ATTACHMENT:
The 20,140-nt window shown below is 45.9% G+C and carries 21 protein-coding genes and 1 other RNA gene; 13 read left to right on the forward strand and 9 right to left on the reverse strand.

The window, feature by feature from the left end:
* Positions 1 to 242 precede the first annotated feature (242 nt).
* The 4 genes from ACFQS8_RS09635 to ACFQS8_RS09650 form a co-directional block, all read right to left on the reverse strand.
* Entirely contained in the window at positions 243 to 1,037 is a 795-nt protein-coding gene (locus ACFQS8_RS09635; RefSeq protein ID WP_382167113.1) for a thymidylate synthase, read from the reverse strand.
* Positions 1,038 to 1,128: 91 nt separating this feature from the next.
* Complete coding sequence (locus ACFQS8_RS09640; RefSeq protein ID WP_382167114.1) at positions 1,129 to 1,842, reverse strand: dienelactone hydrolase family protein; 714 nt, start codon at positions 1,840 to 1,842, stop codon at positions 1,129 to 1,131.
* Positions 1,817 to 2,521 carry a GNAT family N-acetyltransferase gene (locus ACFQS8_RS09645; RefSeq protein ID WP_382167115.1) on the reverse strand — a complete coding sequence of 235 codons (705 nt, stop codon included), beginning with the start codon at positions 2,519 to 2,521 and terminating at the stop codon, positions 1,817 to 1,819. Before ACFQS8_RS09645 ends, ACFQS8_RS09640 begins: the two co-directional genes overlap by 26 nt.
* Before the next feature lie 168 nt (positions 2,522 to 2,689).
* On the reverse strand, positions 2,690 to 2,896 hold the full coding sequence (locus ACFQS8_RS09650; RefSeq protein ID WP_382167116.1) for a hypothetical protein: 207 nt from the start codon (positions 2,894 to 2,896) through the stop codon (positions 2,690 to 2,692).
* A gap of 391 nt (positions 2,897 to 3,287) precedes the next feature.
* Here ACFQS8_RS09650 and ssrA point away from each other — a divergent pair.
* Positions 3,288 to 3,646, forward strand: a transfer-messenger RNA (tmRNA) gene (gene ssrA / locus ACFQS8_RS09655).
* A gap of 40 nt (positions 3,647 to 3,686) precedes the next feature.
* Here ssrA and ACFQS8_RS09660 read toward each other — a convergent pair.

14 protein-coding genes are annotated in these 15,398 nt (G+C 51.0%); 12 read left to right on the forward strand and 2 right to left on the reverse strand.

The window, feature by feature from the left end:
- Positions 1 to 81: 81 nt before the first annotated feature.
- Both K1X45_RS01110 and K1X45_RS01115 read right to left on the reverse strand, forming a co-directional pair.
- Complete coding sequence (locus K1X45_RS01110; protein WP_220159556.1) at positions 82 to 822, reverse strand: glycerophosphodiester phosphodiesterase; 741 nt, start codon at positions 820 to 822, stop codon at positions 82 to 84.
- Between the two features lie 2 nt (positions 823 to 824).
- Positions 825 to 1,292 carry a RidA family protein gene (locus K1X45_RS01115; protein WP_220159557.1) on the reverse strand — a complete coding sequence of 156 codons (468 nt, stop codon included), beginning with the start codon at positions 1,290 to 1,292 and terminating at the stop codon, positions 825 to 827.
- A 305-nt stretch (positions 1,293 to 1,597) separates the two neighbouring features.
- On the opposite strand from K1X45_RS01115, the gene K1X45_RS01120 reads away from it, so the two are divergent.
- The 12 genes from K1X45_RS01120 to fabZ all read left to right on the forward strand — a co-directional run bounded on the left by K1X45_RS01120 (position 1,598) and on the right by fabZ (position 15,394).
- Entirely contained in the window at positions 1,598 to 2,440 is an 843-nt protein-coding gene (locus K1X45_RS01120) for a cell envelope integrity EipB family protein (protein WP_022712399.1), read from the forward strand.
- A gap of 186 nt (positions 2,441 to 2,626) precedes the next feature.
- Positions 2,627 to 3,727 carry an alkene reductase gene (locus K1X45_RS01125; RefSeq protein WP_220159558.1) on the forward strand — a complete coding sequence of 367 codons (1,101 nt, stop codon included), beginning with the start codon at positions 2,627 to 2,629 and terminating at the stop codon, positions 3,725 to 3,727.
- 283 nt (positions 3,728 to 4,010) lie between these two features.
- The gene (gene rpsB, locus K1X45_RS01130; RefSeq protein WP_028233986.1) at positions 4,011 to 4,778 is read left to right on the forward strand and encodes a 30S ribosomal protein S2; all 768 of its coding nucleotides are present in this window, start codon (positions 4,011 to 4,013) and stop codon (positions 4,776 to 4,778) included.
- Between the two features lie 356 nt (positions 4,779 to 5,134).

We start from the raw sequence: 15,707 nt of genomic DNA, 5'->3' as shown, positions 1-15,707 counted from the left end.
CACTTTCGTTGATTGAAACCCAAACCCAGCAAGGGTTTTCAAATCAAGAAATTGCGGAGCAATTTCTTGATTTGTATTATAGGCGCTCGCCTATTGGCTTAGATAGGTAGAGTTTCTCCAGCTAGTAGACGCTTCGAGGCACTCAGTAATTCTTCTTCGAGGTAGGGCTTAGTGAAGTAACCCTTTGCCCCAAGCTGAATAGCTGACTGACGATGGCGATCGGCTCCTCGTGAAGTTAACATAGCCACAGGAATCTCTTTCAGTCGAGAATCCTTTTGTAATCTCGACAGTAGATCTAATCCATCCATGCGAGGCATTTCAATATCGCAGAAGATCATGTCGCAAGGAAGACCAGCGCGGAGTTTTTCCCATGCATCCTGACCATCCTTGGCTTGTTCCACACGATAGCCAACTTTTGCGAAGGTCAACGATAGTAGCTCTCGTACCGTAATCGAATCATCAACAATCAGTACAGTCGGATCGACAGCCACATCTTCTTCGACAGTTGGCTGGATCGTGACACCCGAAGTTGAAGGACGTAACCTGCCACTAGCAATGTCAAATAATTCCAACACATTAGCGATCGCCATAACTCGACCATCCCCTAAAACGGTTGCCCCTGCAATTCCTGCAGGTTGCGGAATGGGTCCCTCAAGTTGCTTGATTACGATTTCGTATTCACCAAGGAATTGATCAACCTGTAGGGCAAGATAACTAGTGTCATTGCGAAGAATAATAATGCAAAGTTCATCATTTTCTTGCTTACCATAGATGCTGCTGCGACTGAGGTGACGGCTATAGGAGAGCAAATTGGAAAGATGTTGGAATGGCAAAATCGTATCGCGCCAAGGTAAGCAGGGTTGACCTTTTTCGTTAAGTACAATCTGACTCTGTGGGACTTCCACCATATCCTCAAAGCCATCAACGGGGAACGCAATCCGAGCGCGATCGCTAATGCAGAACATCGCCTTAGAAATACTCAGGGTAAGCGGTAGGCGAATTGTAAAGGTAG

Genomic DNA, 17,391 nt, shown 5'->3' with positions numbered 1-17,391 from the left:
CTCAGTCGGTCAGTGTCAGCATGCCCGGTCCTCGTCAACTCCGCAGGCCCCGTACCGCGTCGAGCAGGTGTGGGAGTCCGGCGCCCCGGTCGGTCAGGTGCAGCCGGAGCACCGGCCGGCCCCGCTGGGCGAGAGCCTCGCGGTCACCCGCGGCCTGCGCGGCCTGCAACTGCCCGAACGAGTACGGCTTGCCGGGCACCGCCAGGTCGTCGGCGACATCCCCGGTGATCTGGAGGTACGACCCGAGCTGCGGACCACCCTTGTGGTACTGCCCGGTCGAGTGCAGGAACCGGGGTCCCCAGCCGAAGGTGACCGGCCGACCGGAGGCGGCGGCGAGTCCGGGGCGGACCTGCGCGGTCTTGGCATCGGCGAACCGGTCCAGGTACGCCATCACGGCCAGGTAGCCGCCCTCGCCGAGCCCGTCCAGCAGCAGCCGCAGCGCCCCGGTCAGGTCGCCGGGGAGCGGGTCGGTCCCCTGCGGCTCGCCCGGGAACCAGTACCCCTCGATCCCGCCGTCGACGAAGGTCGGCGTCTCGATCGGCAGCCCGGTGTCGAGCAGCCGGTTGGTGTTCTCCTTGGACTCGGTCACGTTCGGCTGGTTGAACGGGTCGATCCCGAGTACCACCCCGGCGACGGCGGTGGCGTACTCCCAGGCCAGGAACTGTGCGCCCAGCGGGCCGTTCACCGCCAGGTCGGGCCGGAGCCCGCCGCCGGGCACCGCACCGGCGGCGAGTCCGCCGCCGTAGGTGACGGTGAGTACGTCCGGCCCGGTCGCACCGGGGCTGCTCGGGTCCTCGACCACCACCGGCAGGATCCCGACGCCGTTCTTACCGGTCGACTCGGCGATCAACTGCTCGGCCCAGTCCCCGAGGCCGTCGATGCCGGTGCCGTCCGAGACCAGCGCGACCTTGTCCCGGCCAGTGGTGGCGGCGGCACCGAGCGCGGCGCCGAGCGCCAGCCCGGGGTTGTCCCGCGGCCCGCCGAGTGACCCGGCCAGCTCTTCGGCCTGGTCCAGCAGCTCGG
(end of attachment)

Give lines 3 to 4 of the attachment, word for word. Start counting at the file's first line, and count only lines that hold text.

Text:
* Positions 1 to 242 precede the first annotated feature (242 nt).
* The 4 genes from ACFQS8_RS09635 to ACFQS8_RS09650 form a co-directional block, all read right to left on the reverse strand.